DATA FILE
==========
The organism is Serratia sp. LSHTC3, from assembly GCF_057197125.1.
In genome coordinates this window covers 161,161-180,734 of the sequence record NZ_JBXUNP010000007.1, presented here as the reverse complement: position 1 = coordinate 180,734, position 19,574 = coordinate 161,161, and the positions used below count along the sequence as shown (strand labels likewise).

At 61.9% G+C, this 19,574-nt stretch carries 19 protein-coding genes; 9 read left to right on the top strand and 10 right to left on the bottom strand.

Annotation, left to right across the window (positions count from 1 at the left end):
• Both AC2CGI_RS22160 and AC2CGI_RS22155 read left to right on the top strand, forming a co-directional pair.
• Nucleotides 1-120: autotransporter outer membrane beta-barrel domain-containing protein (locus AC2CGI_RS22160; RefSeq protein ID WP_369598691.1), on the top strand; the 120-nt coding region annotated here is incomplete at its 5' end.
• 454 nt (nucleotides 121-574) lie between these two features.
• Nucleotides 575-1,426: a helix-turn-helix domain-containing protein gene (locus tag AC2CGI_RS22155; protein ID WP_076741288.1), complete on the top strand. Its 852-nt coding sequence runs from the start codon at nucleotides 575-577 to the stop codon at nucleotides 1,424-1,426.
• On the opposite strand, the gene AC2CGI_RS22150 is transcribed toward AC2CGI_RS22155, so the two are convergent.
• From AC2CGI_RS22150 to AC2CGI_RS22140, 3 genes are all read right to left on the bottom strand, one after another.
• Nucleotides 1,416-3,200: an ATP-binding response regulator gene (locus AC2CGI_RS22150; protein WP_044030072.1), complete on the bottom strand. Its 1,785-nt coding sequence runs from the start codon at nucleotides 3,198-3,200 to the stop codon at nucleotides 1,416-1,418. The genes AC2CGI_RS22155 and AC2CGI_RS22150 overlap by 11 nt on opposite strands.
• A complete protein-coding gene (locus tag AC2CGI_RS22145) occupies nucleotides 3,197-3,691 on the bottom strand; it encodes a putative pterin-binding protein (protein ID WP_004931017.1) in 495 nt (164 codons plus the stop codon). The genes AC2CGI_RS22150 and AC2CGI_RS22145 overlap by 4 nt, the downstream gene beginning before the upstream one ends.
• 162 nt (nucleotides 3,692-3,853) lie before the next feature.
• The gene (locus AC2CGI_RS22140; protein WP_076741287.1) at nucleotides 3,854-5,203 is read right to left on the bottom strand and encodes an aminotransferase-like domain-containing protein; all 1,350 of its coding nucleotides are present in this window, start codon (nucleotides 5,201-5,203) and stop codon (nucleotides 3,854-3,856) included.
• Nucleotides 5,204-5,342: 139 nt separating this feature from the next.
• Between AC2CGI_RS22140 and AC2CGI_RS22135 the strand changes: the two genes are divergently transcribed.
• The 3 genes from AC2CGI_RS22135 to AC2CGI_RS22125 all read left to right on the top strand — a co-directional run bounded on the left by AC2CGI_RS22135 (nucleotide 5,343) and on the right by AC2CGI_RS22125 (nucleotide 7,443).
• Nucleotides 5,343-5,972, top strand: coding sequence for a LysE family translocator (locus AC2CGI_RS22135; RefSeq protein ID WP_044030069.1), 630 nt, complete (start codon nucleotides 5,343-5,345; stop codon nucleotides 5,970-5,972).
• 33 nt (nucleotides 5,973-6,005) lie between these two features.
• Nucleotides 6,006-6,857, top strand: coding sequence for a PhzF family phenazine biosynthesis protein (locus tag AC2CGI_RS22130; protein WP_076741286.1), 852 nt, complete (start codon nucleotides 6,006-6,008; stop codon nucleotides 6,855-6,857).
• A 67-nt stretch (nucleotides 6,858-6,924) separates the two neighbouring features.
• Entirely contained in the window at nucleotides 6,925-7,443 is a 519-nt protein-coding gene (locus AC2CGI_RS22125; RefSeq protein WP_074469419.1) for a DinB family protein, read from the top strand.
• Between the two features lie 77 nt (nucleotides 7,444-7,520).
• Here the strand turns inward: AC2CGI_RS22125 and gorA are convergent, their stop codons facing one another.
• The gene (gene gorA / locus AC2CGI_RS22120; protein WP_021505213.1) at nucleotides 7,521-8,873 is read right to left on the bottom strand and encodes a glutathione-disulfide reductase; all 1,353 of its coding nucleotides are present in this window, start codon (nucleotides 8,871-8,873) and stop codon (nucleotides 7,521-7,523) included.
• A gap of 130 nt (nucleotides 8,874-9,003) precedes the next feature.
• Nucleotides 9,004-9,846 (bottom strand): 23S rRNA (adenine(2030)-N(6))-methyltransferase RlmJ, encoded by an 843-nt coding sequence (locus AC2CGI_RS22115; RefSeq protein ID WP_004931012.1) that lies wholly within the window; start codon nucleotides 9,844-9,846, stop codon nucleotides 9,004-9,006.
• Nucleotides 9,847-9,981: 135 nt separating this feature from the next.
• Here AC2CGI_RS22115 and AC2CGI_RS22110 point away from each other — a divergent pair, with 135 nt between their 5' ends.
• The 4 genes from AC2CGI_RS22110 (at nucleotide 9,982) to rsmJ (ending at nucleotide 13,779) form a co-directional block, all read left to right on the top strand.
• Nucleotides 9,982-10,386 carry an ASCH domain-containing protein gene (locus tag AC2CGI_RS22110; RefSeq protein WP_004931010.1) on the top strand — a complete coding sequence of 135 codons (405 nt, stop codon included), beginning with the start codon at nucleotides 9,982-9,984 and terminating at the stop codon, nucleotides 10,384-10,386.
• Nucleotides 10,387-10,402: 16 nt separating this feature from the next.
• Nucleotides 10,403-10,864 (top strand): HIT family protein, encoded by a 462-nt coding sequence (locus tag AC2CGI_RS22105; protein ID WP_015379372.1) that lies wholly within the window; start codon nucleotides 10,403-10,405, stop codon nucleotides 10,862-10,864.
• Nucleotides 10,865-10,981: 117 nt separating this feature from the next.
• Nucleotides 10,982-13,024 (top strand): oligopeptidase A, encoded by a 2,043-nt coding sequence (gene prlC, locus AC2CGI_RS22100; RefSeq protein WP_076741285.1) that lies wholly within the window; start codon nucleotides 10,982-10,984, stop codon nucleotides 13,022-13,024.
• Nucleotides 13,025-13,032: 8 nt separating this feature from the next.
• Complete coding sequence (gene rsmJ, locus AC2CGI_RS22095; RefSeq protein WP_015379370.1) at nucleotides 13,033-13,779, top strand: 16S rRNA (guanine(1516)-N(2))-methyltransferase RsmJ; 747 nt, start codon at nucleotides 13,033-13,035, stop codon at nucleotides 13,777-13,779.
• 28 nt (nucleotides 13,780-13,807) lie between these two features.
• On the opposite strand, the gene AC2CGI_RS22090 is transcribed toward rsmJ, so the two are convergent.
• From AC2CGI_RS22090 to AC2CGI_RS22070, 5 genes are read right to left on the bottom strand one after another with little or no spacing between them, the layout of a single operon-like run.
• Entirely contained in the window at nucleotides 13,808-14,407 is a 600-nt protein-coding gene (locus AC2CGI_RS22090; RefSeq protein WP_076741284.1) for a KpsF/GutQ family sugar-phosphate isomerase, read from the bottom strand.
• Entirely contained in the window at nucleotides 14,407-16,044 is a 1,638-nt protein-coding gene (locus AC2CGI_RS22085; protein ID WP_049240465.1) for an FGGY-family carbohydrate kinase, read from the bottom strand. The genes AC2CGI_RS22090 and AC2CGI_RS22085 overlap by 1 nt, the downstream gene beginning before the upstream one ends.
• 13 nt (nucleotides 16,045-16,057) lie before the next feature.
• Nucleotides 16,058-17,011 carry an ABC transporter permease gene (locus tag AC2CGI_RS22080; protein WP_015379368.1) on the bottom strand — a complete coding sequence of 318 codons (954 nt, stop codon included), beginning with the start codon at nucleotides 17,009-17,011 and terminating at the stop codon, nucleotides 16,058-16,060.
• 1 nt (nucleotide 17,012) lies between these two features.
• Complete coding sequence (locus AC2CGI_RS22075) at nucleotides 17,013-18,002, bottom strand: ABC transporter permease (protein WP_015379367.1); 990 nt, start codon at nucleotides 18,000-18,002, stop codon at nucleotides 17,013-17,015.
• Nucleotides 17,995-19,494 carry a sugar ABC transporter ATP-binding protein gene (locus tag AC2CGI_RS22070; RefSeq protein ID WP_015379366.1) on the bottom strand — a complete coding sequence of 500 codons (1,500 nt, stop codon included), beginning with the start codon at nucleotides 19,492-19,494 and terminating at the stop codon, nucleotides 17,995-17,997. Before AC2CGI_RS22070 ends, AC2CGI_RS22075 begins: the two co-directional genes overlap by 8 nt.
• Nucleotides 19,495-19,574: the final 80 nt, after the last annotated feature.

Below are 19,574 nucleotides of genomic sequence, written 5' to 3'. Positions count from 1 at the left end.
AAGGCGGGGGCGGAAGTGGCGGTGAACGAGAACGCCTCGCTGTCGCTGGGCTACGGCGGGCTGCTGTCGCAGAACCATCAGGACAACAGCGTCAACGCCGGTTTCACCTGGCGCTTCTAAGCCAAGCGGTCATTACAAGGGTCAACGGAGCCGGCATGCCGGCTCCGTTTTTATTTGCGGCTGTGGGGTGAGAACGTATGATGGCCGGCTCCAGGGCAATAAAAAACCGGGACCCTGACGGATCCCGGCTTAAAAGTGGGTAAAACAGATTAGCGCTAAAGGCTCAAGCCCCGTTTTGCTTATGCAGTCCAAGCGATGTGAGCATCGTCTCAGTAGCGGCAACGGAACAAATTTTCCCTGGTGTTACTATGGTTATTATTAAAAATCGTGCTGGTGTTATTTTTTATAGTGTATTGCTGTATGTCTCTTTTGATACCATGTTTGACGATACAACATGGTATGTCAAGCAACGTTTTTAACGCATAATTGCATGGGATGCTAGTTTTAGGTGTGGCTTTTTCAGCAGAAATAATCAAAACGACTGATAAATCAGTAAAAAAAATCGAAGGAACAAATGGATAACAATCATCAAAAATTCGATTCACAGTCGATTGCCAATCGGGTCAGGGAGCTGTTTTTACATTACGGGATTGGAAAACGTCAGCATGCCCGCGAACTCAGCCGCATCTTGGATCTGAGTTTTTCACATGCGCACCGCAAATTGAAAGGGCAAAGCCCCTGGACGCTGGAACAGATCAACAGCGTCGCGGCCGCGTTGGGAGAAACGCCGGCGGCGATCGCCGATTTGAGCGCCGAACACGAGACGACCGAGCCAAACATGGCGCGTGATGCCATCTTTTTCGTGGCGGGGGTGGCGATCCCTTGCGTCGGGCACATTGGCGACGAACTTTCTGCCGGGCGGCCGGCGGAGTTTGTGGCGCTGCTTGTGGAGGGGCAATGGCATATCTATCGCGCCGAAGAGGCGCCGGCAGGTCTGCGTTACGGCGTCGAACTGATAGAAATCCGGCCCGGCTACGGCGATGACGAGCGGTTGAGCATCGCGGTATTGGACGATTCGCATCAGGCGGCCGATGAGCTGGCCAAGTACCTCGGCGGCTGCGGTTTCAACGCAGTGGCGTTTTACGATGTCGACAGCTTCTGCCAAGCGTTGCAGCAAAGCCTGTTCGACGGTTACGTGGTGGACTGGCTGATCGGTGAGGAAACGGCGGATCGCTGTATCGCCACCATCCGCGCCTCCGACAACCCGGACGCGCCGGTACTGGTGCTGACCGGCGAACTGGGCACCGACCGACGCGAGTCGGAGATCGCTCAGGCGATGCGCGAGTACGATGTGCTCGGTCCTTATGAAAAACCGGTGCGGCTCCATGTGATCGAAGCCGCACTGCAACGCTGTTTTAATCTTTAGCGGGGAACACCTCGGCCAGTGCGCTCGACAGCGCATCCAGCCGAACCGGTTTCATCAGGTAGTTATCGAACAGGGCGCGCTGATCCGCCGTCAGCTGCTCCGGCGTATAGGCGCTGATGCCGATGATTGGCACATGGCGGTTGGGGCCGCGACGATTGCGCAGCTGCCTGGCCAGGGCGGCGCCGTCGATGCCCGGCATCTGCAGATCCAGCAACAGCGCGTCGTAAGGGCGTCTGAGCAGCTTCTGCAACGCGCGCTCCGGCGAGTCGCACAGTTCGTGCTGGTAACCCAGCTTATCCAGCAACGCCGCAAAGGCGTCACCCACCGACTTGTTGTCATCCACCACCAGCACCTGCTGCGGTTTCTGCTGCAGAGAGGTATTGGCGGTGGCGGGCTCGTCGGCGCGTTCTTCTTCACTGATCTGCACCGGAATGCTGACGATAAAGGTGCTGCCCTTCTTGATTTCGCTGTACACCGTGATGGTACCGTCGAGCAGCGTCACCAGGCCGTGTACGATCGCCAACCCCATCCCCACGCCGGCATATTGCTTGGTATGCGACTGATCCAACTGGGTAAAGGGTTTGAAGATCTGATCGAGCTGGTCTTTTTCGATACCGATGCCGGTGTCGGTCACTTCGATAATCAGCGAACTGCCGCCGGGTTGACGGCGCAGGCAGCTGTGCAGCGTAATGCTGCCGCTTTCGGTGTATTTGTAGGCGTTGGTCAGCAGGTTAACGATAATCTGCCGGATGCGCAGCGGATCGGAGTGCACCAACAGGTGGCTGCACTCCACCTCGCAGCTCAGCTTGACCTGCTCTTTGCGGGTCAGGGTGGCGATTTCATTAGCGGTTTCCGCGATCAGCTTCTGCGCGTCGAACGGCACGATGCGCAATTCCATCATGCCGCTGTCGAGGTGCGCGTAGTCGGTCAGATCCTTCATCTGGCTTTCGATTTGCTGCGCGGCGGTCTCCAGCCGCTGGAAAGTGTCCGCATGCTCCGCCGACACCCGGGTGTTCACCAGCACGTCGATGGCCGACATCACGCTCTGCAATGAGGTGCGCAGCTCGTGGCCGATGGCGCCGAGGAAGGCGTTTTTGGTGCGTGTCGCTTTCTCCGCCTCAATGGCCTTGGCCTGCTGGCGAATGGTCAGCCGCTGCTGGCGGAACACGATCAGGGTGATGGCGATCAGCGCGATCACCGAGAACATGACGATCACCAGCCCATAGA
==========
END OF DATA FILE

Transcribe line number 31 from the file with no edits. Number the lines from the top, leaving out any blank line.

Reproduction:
• Nucleotides 9,982-10,386 carry an ASCH domain-containing protein gene (locus tag AC2CGI_RS22110; RefSeq protein WP_004931010.1) on the top strand — a complete coding sequence of 135 codons (405 nt, stop codon included), beginning with the start codon at nucleotides 9,982-9,984 and terminating at the stop codon, nucleotides 10,384-10,386.